In 1929, 23 year old W. Cecil Davey was living at home with his parents in Takoma Park, and working with his father in the plastering business. New Year’s Day was a chance to relax. In his red-covered “National Diary” for 1929, he noted on January 1st:
The New Year has come in decidedly damp. It rained all day but was not cold. fooled around the house all morning doing nothing in particular. Cleared up my room & books some so that it looks a bit tidier. Some time after dinner I went over to Dodge’s and helped Harry on his railway for a while. Stopped there playing with him & Doris till about six. After tea Doris & Fred came over & we played cards for a while. I took some photos of Doris over to Mrs. Johnston & she liked them. Donald came in about 8 o’clock & we played cards with Frank & Dad till past ten.
(In the 1930 census, the Dodge family – including ten year old Harry, Jr. – are the Daveys’ next-door neighbors on Maple Avenue. 1950s records indicate that W. Cecil Davey was a professional photographer in Silver Spring; perhaps Doris’s photos were some early efforts.)
From 1801 through 1932, there was a public reception held at the White House every New Year’s Day. In 1892, Roger Brooke Farquhar attended with his daughter Anna and friend Katherine Hall; but, as noted in both Roger’s and wife Carrie’s diaries, it was not everything they’d expected (and, yes, Roger still included some of the day’s farm work):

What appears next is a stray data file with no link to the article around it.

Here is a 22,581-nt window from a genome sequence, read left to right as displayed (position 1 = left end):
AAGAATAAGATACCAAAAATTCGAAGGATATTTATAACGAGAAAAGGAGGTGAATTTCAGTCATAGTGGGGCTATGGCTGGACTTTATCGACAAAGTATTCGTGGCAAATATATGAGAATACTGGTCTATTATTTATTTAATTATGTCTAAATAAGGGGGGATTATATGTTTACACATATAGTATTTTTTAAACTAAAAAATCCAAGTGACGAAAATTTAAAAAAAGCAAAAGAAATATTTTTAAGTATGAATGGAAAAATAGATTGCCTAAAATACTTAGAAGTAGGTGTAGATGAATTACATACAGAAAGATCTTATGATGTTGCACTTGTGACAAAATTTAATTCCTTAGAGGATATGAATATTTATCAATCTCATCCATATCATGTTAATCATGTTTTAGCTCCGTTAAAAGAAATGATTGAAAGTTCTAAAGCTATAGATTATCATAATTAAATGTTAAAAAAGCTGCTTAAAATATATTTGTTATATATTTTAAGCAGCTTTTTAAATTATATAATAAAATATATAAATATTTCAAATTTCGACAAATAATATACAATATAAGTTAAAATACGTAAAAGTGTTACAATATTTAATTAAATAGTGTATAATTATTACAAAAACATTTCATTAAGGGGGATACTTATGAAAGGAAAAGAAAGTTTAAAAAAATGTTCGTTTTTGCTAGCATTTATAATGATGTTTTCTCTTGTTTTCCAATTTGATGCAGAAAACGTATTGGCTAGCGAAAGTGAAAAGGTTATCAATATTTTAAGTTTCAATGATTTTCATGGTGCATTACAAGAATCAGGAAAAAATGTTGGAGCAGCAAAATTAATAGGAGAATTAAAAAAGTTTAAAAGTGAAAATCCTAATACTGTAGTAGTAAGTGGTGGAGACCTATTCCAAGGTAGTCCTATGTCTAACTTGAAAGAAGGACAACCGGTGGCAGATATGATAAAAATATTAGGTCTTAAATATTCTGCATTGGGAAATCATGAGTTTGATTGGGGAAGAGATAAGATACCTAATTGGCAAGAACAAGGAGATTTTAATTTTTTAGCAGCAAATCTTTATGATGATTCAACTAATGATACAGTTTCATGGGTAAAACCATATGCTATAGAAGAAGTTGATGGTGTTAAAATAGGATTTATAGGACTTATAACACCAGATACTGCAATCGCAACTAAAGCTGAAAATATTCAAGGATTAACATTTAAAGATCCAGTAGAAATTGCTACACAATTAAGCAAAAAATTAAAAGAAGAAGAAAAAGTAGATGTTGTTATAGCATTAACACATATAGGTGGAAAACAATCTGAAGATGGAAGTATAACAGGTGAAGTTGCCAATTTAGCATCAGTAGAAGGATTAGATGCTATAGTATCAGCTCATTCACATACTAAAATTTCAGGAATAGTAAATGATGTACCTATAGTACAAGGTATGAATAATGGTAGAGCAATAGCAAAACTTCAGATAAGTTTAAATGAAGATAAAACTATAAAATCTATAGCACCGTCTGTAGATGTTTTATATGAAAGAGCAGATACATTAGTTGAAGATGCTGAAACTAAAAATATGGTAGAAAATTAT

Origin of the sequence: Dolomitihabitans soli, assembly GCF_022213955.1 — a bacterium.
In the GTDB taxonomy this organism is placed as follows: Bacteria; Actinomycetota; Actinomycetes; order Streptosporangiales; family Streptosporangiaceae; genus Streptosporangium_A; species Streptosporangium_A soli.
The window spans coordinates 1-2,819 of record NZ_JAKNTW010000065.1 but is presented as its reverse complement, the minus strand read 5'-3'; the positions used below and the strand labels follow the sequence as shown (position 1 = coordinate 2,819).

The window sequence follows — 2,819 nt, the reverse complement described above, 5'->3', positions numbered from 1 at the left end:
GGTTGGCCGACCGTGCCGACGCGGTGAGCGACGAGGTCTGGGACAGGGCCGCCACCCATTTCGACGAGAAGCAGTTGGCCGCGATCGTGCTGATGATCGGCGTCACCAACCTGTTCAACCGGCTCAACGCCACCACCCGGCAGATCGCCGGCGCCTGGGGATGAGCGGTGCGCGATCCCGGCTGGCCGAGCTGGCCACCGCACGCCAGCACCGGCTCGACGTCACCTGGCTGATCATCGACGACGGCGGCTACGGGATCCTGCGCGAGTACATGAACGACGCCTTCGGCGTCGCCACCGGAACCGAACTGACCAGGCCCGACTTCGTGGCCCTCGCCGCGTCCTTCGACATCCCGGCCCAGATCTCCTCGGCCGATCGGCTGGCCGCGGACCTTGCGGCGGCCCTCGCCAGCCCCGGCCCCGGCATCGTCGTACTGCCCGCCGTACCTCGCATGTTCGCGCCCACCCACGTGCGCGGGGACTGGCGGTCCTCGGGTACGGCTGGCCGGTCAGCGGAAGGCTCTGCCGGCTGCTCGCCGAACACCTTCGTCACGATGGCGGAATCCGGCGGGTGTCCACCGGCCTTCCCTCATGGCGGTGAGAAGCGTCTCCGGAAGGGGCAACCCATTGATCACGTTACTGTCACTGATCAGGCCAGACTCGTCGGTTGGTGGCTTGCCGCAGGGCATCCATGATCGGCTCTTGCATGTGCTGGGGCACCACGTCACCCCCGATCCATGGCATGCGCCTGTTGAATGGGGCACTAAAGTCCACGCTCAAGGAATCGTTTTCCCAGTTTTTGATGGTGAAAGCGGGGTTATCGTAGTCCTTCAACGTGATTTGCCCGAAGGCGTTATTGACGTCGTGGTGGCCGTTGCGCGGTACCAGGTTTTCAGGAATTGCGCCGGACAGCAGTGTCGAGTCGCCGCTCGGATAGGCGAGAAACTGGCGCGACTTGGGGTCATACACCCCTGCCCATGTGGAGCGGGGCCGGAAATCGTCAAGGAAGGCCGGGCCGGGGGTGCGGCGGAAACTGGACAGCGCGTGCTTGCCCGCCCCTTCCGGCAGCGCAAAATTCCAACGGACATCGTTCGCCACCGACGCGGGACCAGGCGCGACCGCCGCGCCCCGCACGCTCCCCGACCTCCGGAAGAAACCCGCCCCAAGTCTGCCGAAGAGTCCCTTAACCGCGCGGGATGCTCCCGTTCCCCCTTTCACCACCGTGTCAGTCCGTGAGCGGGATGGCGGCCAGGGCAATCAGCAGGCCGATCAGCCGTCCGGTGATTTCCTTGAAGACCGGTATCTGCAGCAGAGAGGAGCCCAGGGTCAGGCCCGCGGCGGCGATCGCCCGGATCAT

Roger, Anna & Katherine Hall went to Wash. to Presidents Reception – had not a very successful day.
Anna, Catherine Hall & I went to town to see the Presidents reception, shook hands with Mr. Harrison but were disappointed at not seeing foreign ministers
Carrie came home
The men plowing & spreading manure
And one last entry! Thirteen year old Catherine Dawson (1910-1974) of Rockville spent January 1st, 1924 visiting family, doing homework and chores, and generally having a nice day. She ends with a cheerfully misspelled good wish for the coming year – a wish that your blogger also extends to you, dear readers!
Tuesday Jan 1
Had breakfast at Willard with Uncle Wade. There were great times last night. . . . Cleaned up a while & then wrote my synopsis of “David Copperfield.” Fooled around until dinner time. Virginia was here for dinner. Afterwards we read, talked & played with the boys. She left & I read until supper. Had a light supper. Read & fooled around all evening & then went to bed. Hears hopes for a Happy New Year for all my family & friends.
Farquhar family diaries donated to MCHS by Roger Brooke Farquhar, Jr.; Marie Stang’s diaries donated by Marie Stang; W. Cecil Davey’s diaries donated anonymously; Henrietta Clagett’s diary donated by Molly T. Keith; copy of Catherine Dawson Hill’s diary provided by Beth Dawson Rodgers.
Here’s more on the diaries, and lives, of Marie Stang and Mrs. Clagett, as well as some notes from the diaries of Carrie Miller Farquhar and Catherine Dawson.